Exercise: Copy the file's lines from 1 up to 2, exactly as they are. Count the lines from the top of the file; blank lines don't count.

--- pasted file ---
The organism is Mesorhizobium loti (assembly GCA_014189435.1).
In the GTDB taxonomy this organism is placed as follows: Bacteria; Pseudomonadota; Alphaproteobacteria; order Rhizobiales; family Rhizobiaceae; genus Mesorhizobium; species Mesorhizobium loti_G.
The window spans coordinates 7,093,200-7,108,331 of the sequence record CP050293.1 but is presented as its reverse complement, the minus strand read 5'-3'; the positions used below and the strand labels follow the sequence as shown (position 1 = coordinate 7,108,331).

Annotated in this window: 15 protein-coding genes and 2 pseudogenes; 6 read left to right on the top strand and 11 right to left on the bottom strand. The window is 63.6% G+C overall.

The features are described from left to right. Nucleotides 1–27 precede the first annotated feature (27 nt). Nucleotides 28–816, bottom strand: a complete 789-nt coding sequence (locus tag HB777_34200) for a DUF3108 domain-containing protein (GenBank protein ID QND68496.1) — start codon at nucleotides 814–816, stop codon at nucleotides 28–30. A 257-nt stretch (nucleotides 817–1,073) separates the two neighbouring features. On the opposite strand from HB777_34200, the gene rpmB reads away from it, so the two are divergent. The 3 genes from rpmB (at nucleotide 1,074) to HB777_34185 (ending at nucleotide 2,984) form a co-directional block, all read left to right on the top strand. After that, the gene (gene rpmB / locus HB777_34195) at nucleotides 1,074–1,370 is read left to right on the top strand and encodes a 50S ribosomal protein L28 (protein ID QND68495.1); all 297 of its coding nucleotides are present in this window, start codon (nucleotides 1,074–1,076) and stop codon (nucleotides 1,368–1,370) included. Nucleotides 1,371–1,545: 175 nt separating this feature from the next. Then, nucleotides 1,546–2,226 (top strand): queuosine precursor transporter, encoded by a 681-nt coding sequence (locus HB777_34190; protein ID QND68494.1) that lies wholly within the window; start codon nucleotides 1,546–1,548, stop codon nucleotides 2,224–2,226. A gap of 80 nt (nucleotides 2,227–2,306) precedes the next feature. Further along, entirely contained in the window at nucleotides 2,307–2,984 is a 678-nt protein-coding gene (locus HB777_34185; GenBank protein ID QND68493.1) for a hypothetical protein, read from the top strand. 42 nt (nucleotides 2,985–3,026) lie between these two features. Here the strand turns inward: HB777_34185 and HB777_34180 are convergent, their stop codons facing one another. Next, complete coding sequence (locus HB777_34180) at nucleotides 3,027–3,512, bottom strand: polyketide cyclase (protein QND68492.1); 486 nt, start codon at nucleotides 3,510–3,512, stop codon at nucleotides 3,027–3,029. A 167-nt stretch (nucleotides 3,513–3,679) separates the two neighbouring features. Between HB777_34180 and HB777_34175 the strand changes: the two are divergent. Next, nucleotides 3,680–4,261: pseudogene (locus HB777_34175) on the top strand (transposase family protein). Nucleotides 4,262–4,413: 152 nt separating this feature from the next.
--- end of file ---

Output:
The organism is Mesorhizobium loti (assembly GCA_014189435.1).
In the GTDB taxonomy this organism is placed as follows: Bacteria; Pseudomonadota; Alphaproteobacteria; order Rhizobiales; family Rhizobiaceae; genus Mesorhizobium; species Mesorhizobium loti_G.